STAGE REVIEW : Crass ‘Bullshot’ Almost Welcomes Accidental Pratfalls

Perhaps the most honest criticism of “Bullshot Crummond,” the inaugural offering at Brobdingnag (a.k.a. L.P. Repertory) Dinner Theatre, came from William Durkin, one of the new playhouse’s founders and co-director of the show.

Looking abashed but smiling after opening night Friday, Durkin apologized to the audience for what he had to admit was one of the most technically flawed productions he had ever seen. Hemming and hawing a bit, Durkin thanked the crowd for not slinking away during intermission.

It was a good-natured response to an evening that verged on the disastrous. Actors knocked over scenery, props seemed to fight back, sound cues went off and on at the wrong times, often swallowing dialogue. There was even trouble in the kitchen--the shortage of cups, glasses, even coffee creamer made for scrambling waitresses.

Oh well. LPRDT, an offshoot of the L.P. Repertory in Tustin (known for its Lilliput Players children’s theater), had canceled a few previews earlier in the week because it physically was not ready. By the looks of the house, in a Tustin mini-mall within eyesight and earshot of the Costa Mesa Freeway, it would have been smart to delay the official opening for a few days as well--at least until the walls were painted.


Most of the crowd--regular patrons of the small Tustin community theater--seemed in a forgiving mood and accepted the production’s many problems, and Durkin’s embarrassment, in stride. But as one woman said later, “They sure have a lot of work to do, don’t they?”


One thing that can be said about “Bullshot Crummond” is that it can take a licking. This gassy, seltzer-in-the-face spoof of the British detective--especially writer Hector McNeil’s suave 1920s creation, Bulldog Drummond--is so crass and corny that it seems to welcome stage pratfalls, even when they are unintended.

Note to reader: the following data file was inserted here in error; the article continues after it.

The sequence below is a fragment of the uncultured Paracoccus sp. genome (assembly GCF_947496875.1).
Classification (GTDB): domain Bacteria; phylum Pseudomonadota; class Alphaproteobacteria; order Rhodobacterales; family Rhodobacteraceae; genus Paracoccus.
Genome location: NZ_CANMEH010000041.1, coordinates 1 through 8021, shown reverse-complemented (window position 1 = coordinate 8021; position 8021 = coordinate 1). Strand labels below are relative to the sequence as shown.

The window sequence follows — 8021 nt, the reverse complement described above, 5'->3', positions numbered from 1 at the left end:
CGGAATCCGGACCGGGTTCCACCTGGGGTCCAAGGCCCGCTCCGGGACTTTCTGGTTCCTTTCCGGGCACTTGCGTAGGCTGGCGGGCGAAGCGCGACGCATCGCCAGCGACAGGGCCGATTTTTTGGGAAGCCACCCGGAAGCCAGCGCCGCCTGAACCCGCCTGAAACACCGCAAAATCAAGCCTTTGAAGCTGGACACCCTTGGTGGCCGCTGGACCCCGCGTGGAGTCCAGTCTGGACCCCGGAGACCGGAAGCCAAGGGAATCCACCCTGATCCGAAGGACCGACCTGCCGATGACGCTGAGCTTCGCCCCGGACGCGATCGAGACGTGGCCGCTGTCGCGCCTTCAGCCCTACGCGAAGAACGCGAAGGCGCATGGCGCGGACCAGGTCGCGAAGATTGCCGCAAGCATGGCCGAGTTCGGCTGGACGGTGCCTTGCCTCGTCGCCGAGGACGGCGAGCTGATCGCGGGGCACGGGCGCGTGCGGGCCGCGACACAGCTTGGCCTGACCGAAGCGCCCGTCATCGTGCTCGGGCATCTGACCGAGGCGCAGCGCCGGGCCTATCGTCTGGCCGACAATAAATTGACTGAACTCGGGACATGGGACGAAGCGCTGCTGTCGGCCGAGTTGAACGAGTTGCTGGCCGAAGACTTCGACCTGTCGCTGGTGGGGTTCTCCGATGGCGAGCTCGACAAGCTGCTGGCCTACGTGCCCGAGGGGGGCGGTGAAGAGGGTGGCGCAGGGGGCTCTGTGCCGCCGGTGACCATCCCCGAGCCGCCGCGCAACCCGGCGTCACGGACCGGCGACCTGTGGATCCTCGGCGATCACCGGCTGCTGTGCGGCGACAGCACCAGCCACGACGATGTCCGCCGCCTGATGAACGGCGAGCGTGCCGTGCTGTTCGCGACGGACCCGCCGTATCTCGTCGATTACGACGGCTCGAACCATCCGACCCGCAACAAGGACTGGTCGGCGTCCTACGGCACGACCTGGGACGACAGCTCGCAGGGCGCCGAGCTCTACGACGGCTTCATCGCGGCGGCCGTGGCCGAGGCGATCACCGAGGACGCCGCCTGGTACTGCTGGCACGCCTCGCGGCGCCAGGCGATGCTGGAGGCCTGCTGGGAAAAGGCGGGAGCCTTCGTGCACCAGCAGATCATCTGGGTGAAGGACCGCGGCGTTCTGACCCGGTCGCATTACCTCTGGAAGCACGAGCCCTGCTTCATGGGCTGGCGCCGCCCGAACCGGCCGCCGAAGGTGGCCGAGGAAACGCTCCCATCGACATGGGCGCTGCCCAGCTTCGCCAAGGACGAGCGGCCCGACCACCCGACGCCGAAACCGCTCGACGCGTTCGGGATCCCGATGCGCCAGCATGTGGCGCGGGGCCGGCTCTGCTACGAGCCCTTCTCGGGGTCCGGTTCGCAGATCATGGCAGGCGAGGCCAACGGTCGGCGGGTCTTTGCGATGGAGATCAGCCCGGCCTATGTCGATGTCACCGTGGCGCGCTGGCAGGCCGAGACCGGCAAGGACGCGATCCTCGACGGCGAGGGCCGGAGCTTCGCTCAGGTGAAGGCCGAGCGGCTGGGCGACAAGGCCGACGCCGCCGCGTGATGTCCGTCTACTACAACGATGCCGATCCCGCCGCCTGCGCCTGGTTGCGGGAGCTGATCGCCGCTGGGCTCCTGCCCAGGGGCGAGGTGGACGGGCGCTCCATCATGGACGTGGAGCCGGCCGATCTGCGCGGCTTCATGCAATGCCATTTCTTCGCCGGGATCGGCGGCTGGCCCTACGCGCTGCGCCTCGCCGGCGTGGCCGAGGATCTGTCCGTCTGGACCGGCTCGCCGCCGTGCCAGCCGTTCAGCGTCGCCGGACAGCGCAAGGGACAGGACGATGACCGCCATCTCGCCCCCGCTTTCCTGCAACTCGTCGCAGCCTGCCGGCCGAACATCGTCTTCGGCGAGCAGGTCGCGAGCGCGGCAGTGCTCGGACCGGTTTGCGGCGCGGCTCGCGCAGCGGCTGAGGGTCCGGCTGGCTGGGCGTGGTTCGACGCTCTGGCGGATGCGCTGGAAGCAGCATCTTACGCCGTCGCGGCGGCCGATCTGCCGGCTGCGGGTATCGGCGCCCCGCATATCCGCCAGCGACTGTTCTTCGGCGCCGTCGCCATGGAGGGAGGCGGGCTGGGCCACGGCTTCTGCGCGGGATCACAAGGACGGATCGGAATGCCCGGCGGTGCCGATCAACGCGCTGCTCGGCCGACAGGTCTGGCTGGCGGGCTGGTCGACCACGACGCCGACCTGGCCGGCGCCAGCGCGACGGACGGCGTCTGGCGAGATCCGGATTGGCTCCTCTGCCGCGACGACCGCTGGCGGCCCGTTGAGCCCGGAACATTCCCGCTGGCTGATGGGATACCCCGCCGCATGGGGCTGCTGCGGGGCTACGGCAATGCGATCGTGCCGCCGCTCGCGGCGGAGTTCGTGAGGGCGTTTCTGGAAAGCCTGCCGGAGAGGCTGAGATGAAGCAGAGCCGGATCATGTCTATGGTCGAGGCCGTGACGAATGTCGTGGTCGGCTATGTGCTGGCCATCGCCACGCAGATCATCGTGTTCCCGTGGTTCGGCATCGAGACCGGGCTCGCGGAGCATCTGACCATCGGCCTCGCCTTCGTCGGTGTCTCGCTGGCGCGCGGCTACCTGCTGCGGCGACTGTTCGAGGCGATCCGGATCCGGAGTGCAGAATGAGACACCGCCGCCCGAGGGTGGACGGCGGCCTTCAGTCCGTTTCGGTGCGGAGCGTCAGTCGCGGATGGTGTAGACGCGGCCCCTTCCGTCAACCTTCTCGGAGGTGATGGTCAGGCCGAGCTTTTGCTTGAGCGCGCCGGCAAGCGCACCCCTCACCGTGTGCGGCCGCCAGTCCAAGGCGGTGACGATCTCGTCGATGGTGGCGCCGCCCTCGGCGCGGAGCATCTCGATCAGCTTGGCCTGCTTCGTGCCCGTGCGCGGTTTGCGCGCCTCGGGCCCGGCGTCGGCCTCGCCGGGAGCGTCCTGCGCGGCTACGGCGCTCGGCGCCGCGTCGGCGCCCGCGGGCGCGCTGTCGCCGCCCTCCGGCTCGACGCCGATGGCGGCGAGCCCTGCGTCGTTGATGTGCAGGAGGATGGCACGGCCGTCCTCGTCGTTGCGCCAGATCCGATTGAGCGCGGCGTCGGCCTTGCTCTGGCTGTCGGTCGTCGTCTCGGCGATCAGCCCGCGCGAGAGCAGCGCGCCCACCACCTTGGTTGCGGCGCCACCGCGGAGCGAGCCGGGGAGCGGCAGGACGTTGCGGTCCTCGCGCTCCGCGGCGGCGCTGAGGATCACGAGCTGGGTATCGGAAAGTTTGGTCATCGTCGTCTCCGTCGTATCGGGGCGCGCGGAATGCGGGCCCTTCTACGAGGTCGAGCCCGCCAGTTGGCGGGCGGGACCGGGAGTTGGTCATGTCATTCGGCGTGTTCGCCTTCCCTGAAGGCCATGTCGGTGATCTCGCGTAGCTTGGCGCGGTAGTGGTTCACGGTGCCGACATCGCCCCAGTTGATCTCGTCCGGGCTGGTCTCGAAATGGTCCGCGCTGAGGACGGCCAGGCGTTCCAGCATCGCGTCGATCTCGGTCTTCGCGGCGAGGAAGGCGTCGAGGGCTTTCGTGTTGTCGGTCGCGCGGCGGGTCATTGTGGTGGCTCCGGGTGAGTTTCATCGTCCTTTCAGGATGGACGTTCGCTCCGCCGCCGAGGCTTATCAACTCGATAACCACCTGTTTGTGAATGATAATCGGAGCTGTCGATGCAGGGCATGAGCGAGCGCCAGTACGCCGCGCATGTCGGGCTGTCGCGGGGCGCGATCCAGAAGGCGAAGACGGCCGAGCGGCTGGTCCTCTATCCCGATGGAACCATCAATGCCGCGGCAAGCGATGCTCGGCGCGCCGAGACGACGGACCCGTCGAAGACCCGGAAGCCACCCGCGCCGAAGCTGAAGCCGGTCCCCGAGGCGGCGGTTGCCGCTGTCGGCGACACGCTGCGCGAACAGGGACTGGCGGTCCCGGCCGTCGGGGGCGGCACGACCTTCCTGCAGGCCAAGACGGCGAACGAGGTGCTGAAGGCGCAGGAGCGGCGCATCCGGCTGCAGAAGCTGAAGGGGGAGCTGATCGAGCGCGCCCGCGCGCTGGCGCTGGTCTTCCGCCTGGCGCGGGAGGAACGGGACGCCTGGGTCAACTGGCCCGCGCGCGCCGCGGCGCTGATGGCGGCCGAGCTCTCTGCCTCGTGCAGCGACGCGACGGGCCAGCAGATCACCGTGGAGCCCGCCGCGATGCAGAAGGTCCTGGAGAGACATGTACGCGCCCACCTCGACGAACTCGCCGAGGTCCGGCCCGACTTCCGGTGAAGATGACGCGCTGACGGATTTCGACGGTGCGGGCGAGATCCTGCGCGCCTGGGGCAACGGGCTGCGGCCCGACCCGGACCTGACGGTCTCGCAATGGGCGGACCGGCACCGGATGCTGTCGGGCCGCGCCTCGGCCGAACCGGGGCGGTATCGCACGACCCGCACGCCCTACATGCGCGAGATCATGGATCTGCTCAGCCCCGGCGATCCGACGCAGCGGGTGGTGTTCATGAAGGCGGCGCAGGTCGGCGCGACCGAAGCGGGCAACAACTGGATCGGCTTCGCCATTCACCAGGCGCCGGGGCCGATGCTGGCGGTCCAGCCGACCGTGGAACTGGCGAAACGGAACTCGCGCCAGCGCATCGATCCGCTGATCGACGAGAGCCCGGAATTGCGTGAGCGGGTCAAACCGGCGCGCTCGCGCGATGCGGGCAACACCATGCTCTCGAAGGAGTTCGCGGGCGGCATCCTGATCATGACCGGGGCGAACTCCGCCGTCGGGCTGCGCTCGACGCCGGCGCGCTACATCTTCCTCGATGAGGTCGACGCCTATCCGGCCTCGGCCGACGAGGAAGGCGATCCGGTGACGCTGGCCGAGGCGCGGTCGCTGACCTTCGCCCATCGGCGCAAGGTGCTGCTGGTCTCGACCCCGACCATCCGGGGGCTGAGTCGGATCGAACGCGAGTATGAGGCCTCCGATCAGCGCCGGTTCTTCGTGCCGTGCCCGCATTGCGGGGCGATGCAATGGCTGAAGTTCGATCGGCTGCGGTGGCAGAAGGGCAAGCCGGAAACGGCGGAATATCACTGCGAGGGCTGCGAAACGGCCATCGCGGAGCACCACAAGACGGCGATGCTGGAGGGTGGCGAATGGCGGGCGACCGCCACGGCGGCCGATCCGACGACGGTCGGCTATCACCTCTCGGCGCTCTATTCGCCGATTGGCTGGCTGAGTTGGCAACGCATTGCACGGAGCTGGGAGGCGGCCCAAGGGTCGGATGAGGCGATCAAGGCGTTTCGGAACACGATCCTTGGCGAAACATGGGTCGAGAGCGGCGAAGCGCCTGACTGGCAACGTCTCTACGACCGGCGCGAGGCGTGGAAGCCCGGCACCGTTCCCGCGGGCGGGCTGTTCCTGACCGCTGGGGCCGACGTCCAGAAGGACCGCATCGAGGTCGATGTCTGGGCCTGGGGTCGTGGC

In strokes as broad as a child’s finger painting, “Bullshot” follows the silly misadventures of Crummond (Jon Motil), nincompoop and sleuth, as he matches his abbreviated wits with the nasty Otto Von Brunno (Jason Logan Harris) and his leggy moll, Lenya Von Brunno (Jil Foor), who, in this production, must have been modeled after Boris and Natasha of “The Rocky and Bullwinkle Show.”


Crummond, with his prim love interest Rosemary (Carla Jones) trailing along, finds himself in a series of uncomfortable jams. That is about all anybody needs to know. Oh yeah, against all this foolishness are some not-so-subtle tweaks at being British, which, according to the perspective of “Bullshot’s” writers (Ron House--who, incidentally, attended Friday’s performance--Diz White, John Neville-Andrews, Alan Shearman and Derek Cunningham) must amount to being very stupid.

Despite the comedy’s lack of consistent humor and the technical miscues, the actors gamely tried to work up some slapsticky energy by getting physical and attacking their lines with outlandishly bad accents. They even succeeded on a few (very few) occasions. But when one of the most remarkable moments belonged to Rosemary--as Crummond accidentally swung her, head first, into a backdrop--you know the night had to be a long one.


A Brobdingnag (L.P. Repertory) Dinner Theatre production. Directed by William Durkin and Sarah Coleman. With Jil Foor, Jason Logan Harris, Mark Rydzynski, Jon Motil and Carla Jones. Set by Byron A. Taylor. Music and lighting by William Durkin. Plays Tuesday through Saturday at 8:30 p.m. and Sunday at 2 p.m. through Dec. 18 at 15732 D Tustin Village Way, Tustin. Tickets: $14-$25 including meal. (714) 835-9611.